Monday, March 11, 2019

Sew-Along Day 4: Making the Gusset, Tabs, and Handles

There’s a lot on our to-do list today. If you get frustrated at any point, take a break from the tasks at hand. Remember, if you don’t complete all these steps today, you’ll have plenty of time to catch up. (The linky for prizes opens on March 18 and doesn’t close until March 31.)

Personally, I need some motivation on a day like today. Can I suggest giving yourself a little reward—perhaps some chocolate—after each step? : )

Installing the Zipper

Zipper installation may be new to you. I’ve installed bunches of zippers, and they still intimidate me.

If you have a zipper foot for your machine, you could use it here. It will allow you to get your line of stitching closer to the teeth of the zipper. I actually don’t have one for my main machine (a Janome 1600P-QC) and am able to install the zipper in this project without it.

For me, it’s hard to keep all the layers together when sewing a zipper. Wonder Clips help a lot. I also use Steam-A-Seam 2. It’s double-sided fusible webbing that’s just a quarter inch in width.

If you want to give Steam-A-Seam a try, here’s how to use it:
  1. Pinch off a piece long enough to run the length of the canvas you cut for the zipper gusset.
  2. With your fingers, press the webbing, paper side up, along one long edge of the canvas. The heat from your hands will keep it in place for the moment.
  3. Pull back the paper to reveal the second sticky side and place your zipper over it, aligning the edge of the zipper with the edge of the canvas. (In the picture above, the zipper isn’t in place yet.)
  4. Press the zipper with your iron to fuse it to the canvas.
  5. Add the other layers, per Anna’s instructions, and secure with Wonder Clips. (See picture below.)
  6. Sew with a quarter inch seam allowance, and press per Anna’s instructions.
  7. Repeat on the other side of the zipper with the second piece of canvas you cut for the zipper gusset.

Sewing the Tabs

If you’re adding zipper tabs to your bag, you should stop after Step 3(b) and follow these instructions:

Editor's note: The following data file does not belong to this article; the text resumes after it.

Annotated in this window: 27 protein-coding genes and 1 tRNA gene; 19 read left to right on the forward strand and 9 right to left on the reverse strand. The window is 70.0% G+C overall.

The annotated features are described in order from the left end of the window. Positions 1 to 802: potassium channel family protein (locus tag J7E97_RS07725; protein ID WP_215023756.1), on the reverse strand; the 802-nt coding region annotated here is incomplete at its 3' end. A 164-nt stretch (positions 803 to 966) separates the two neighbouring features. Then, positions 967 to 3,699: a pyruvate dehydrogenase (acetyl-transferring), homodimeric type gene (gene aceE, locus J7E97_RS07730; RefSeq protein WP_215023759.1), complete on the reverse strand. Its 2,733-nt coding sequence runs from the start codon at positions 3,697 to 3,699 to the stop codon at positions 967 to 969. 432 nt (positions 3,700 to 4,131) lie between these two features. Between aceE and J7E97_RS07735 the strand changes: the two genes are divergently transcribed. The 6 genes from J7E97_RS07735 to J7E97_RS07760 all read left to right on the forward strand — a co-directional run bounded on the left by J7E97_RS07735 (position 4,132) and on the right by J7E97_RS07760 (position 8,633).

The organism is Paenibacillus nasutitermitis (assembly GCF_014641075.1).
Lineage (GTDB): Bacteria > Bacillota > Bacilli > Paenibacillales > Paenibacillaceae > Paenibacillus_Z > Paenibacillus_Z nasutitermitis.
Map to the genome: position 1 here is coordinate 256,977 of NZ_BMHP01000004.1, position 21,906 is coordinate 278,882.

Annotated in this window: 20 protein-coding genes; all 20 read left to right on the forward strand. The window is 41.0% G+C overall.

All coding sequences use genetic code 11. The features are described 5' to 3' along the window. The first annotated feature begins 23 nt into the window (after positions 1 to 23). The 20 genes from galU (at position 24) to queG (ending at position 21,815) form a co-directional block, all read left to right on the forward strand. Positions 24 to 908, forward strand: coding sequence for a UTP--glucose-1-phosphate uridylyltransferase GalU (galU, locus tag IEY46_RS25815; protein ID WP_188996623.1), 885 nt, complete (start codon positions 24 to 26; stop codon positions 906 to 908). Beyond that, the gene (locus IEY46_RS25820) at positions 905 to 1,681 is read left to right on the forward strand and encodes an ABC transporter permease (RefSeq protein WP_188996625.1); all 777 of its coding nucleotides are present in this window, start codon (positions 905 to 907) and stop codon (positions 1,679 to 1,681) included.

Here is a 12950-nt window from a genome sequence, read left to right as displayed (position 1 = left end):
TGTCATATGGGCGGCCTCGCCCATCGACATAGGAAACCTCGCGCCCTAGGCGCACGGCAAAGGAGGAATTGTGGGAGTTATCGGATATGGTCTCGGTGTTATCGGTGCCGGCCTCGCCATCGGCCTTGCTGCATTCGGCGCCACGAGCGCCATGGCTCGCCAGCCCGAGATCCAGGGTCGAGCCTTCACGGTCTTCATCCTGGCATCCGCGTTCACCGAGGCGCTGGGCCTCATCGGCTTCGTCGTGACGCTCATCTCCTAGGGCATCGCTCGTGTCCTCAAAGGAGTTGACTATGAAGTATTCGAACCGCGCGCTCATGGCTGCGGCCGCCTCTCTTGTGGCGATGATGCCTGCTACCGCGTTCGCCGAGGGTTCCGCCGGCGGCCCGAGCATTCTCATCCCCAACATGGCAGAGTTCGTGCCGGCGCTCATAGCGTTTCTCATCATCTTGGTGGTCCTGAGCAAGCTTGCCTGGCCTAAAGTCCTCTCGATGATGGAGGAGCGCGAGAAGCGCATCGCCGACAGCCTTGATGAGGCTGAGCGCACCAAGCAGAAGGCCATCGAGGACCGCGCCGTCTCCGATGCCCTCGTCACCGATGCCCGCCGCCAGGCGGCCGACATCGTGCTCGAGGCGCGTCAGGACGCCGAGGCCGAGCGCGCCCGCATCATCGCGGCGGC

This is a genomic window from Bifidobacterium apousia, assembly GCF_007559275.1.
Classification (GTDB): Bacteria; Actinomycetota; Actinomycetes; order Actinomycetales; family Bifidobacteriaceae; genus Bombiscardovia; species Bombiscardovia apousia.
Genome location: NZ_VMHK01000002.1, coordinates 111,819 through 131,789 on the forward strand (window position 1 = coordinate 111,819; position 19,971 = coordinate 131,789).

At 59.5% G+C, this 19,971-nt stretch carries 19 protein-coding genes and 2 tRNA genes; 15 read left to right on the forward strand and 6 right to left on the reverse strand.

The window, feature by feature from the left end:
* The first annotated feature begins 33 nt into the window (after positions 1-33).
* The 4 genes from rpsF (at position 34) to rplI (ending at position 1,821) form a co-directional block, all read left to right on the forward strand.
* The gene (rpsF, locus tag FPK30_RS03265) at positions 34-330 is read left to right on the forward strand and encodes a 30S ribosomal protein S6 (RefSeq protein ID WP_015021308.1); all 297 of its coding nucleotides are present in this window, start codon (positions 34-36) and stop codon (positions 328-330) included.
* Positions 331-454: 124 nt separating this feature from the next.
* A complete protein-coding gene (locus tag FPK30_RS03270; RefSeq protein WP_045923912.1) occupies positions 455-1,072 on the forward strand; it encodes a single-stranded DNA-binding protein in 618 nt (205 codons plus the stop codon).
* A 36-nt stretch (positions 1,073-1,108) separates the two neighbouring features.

1. Take a scrap of coordinating fabric that’s 4 inches by 7 inches, and press it in half lengthwise.
  2. Open it up. Fold each long raw edge in toward that center line and press.
  3. Now fold the piece in half lengthwise along the original fold and press again, with starch.
  4. Edge-stitch along both long edges.
  5. Cut the piece in half so that you have two pieces, each 1 inch by 3½ inches.
  6. Fold each piece in half width-wise (they’re both 1 inch by 1¾ inches now), basting one to each edge of the zipper. (See pictures below.) 
Here I’m folding the raw edges in toward the original center fold.

To keep the open zipper end together, I basted it with a few stitches.

Wonder Clips work better for me in this step than pins.

Here is a zipper tab, all basted in place.

Making the Handles

I really like the way Anna constructs the handles in this pattern. I used quilting cotton for my handles, and I followed her instructions to the letter.

A few notes on the handle-making front: If you find working with a 44-inch piece of fabric unwieldy, cut yours into two 22-inch pieces instead. I do recommend starch to get good, crisp folds that will help you sew neat lines of top stitching along the length.

Also: I suggest sewing those lines of top stitching along the length from the outside in. In other words, sew one on the open side on the right and then sew one on the left. Keep alternating right and left. That way, if your spacing doesn’t work out perfectly, it will still be symmetrical. (Read through to the bottom of the post for more detail on that.)

I pressed my raw edges in toward the seam between the main handle fabric and
the accent fabric.

I do use the extra strip of canvas that Anna mentions, for added structure.

Pins work best for me in this step. I will start by sewing the open edge, which
is on the top here. Then I’ll sew the edge on the bottom and work my way
inward, alternating sides.

It worked out that my lines were perfectly spaced, so the fact that I alternated
the sides as I sewed didn’t matter.

If you are using a home dec fabric for your handles and the bulk seems too much for the handles to lie nicely, I recommend using just one fabric, modeling the construction after the zipper tabs:
  1. Cut a 7-inch by 44-inch piece of your home dec fabric.
  2. Fold it in half lengthwise and press.
  3. Open it up, fold the long raw edges in toward the center line, and press.
  4. Fold the piece back again along the original fold and press with starch.
  5. Sew along the length of the handle, starting at the open long edge and alternating between sides.
Here are my handles for Cargo Duffle #2, made with Amy Butler home dec fabric. Notice that my line spacing wasn’t perfect, but because I sewed those lines from the outside in, they are still symmetrical.

If you have any questions or comments, the best way to share them with me and everyone else sewing is to use the comments below, but you can also email me at frombolttobeauty (at) gmail (dot) com or DM me through Instagram.

Document your progress on Instagram using the hashtag #cargodufflesewalong!

Related Links:
Main Cargo Duffle Sew-Along Page
Sew-Along Day 1: Cutting the Pattern Pieces
Sew-Along Day 2: Making the Cargo Pockets
Sew-Along Day 3: Quilting and Assembling the Exterior Panels
>Sew-Along Day 4: Making the Gusset, Tabs, and Handles<
Sew-Along Day 5: Assembling the Bag and Installing the Snaps
Sew-Along Day 6: Lining the Bag
Prize Linky 

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